Local California independent bookstores have taken a page from National Record Store Day by inaugurating the FIRST EVER CALIFORNIA BOOKSTORE DAY -- MAY 3RD 2014! At DIESEL we will have Fun, Games & Prizes! We have unique, limited edition, literary creations produced by authors and publishers specifically for this one day! They will be on sale for ONE DAY ONLY! What day? California Bookstore Day -- Saturday, May 3rd, 2014! T-shirts, bags, bookmarks, and: Unique Creations by George Saunders, Dave Eggers, Wendy MacNaughton, Lisa Brown, and Neil Gaiman, among others! While supplies last!
It's a PARTY! We are Celebrating our local, independent, passionate bookstore with our bookloving booksellers and readers. It's a lovefest, a joyful and playful party, and an opportunity to get works created just for us, available for one special day! The authors and publishers know the value of indies in their creative lives and for their creative works -- we all do! So, come out and have fun and celebrate with us! When? Saturday, May 3rd -- ALL DAY! Where? DIESEL of course!
See You Here!
John & all Dieselfolk
A book for book people and for people who love a good story. When you step off the ferry from Hyannis to Alice Island, the third shop you encounter is Island Books. A.J. owns the bookstore and lives in the apartment above it, so his life is all about books. But his life is miserable. Bad luck and changing times work against a man who's stuck in the past. Then events he could never imagine pull him back into the world again. An enjoyable and satisfying story. -- Alan Dishman
A true-life adventure that reads like a thriller. Five men went into a 10-mile-long tunnel hundreds of feet under the ocean to fix the Boston Harbor water treatment system. Not all came out alive. Trapped Under the Sea is a fascinating account of bravery and camaraderie. What went right. What went wrong. Why no one was accountable. You will not be able to put this one down. A Perfect Storm meets Shadow Divers. -- Riley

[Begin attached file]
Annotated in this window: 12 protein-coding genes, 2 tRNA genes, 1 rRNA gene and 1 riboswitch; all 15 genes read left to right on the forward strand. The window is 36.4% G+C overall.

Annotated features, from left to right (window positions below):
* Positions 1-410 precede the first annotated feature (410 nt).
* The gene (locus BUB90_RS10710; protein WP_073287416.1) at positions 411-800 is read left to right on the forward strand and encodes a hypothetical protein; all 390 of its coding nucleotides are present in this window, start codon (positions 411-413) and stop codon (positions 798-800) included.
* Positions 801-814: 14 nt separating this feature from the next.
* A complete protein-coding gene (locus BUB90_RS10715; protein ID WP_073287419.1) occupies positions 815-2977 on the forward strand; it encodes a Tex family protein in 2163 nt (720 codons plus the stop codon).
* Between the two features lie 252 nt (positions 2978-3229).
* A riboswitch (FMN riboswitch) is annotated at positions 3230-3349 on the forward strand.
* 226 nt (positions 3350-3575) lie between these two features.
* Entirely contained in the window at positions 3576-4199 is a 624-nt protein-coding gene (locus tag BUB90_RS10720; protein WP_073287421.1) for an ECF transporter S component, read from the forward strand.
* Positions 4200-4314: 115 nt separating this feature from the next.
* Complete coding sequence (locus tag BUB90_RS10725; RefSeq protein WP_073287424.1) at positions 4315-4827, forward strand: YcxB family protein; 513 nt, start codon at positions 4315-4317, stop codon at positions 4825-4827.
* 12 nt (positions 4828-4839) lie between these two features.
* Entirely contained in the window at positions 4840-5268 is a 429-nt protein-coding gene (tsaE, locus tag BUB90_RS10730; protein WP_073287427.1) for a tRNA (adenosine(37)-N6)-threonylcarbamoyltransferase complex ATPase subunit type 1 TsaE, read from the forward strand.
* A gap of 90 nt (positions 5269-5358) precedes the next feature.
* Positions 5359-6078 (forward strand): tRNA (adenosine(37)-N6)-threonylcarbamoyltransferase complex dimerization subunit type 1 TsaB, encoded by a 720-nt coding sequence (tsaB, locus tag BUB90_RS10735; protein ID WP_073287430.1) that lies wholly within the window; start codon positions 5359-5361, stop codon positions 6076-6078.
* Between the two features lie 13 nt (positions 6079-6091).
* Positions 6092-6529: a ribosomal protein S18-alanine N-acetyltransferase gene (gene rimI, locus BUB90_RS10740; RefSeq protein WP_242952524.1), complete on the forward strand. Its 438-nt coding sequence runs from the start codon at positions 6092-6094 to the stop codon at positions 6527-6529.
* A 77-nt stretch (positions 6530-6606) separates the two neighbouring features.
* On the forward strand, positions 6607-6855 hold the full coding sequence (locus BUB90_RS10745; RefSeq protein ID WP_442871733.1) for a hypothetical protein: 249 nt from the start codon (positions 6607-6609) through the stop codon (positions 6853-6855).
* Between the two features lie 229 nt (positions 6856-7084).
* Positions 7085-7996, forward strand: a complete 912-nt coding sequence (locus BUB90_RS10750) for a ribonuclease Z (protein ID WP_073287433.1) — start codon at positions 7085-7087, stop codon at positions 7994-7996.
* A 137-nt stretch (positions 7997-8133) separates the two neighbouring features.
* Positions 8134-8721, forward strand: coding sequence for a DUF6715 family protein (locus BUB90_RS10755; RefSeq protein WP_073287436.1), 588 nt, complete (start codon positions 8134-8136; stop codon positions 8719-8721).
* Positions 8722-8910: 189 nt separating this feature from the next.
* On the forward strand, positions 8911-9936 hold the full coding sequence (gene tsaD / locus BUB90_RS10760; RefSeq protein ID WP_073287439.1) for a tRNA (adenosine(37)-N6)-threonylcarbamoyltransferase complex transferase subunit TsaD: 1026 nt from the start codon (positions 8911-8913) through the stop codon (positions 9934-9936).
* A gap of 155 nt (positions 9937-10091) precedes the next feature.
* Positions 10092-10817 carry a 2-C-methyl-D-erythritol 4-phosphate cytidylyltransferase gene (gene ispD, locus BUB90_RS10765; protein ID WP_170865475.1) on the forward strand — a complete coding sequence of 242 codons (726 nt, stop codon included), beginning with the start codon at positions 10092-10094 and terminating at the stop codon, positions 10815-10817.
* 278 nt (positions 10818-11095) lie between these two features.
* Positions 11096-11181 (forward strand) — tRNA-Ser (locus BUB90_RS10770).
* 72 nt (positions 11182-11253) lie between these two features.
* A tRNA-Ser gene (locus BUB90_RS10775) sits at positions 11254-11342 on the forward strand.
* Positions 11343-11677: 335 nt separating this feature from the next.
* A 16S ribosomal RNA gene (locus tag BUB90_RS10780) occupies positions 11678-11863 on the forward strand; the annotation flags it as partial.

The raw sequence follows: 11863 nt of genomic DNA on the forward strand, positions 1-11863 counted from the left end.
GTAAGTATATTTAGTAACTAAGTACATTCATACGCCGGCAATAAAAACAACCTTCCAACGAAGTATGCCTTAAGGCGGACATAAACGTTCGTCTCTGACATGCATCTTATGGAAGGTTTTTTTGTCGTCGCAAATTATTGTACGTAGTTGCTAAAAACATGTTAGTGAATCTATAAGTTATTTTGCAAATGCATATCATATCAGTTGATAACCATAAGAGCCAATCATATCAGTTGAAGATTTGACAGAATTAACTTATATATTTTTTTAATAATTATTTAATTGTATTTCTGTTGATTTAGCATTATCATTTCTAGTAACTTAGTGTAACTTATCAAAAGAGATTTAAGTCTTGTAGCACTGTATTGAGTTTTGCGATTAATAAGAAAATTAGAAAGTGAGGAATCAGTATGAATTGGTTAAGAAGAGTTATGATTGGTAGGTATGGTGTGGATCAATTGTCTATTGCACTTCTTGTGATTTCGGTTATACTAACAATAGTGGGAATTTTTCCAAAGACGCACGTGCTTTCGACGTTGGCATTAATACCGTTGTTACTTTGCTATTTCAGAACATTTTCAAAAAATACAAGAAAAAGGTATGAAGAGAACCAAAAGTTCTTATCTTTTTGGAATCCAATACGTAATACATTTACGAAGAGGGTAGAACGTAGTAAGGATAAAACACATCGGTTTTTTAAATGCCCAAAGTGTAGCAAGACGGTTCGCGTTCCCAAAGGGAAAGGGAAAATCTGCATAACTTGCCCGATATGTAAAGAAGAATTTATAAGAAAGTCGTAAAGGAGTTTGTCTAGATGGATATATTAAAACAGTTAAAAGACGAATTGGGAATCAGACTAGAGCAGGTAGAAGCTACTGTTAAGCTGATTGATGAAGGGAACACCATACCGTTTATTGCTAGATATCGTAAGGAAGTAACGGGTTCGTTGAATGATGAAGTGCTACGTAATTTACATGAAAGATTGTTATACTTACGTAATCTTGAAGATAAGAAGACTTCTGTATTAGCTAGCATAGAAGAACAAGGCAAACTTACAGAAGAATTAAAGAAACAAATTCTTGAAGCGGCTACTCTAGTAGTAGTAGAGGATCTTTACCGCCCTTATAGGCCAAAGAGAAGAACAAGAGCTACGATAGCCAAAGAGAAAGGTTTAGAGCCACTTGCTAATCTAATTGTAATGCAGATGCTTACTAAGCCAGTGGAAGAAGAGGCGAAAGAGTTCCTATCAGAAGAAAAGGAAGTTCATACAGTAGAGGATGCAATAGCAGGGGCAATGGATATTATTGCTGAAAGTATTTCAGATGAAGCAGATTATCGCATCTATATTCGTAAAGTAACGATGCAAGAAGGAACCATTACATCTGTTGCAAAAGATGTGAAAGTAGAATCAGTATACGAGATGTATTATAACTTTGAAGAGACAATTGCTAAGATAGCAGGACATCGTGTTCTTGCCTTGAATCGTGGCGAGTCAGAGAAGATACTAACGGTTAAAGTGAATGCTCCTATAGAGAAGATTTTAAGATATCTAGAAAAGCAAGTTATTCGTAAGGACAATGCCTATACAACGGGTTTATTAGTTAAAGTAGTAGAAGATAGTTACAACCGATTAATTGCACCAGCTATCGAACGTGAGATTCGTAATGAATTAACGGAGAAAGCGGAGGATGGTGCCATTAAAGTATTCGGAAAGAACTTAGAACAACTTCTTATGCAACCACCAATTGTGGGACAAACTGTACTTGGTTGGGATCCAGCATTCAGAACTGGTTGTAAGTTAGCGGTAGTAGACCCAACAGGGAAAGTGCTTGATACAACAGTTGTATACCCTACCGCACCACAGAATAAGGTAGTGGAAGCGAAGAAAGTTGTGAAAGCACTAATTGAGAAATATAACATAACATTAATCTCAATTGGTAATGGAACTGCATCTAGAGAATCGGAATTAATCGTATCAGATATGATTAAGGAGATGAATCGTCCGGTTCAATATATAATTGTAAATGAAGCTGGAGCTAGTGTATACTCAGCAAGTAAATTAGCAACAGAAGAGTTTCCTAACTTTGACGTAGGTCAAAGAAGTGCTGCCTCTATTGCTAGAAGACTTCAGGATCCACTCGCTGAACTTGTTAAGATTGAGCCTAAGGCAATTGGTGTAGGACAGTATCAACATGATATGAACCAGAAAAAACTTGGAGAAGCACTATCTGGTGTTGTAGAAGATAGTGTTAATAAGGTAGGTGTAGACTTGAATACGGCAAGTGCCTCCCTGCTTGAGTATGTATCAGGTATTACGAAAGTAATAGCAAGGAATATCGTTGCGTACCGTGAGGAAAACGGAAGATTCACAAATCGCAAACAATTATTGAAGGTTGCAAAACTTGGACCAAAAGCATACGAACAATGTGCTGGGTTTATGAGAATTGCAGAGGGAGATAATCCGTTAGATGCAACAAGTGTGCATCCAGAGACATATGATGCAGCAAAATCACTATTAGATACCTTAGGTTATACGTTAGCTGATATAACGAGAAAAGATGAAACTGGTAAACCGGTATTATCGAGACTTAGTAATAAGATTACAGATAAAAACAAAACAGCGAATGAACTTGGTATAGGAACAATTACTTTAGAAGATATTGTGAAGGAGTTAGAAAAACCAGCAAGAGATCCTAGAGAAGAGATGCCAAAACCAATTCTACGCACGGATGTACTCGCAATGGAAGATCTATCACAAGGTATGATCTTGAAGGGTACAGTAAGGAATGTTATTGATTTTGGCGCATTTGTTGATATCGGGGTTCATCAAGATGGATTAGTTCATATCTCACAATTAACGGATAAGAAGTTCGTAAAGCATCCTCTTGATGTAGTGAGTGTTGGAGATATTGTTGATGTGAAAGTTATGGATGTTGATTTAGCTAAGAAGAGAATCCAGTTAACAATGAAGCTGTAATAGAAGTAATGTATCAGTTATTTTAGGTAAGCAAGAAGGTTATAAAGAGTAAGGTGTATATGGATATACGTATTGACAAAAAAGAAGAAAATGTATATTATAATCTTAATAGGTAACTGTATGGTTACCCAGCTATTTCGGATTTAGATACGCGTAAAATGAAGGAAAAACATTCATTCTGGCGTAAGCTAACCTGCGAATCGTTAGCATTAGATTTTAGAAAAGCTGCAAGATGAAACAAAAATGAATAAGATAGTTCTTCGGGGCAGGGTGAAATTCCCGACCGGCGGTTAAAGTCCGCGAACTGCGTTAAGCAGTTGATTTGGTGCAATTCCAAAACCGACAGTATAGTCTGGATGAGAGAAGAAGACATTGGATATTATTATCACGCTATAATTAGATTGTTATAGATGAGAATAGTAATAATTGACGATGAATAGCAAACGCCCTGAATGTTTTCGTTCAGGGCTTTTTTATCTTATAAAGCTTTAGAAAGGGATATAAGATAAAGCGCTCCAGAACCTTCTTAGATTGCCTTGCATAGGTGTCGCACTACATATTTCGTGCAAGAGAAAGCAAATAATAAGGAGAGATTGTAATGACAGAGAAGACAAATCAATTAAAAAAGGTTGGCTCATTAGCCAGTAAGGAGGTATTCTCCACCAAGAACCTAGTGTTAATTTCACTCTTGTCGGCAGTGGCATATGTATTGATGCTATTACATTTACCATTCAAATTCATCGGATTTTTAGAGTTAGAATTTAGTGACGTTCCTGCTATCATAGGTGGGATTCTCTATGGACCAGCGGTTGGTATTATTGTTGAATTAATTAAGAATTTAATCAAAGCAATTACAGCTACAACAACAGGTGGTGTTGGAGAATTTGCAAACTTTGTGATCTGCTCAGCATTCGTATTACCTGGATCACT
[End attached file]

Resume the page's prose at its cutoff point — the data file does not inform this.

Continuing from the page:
Some might argue that Western culture must be shaken to its roots. So much of what we learn is merely new facts laid on the orderly grid of what we know, or think we know. Graham Robb, author of the bestselling The Parisians and The Discovery of France, is working the roots.
The Discovery of Middle Earth is his intensive investigation of the organization of the pre-Roman Celtic world. His brilliant revelations and enticing narrative style make this history a mystery thriller. You won't look at European, American, nor world history the same way after reading this.
Whether it is the Pythagorean basis of Celtic and Druidic celestial surveying, establishing rhumb lines for navigation by sea and winter and summer solstice lines for roads and towns; or acoustic surveying for constructing those roads; or networks of communication moving at 37 mph, not to be matched until the telegraph in the 19th century -- the mind-bending achievements of these mysterious occupants from the 5th century B.C.-on are brought to life through meticulous scholarship and culling of the classic canon. Supplemented by the latest archaeological research, Robb reconstructs the deeply connected world of these varied tribes, beginning in Gaul where most of the ideas, principles, and practices are established and taking us through the Roman conquest where much was destroyed.
The last third of the book takes us to Britain and Ireland, attempting to discover if the Druidic culture, with its wood buildings and no written records, can be discovered in the patterns of occupancy, ritual observance, and in the shadows of mathematically precise cultural landscapes. And how would it relate to the Celtic stories and legends we are familiar with from the Prettanike, the Poetic Isles? History as high adventure, astonishment, and mystery, this work establishes old roads abandoned, and what's been lost in the paths forsaken. -- John Evans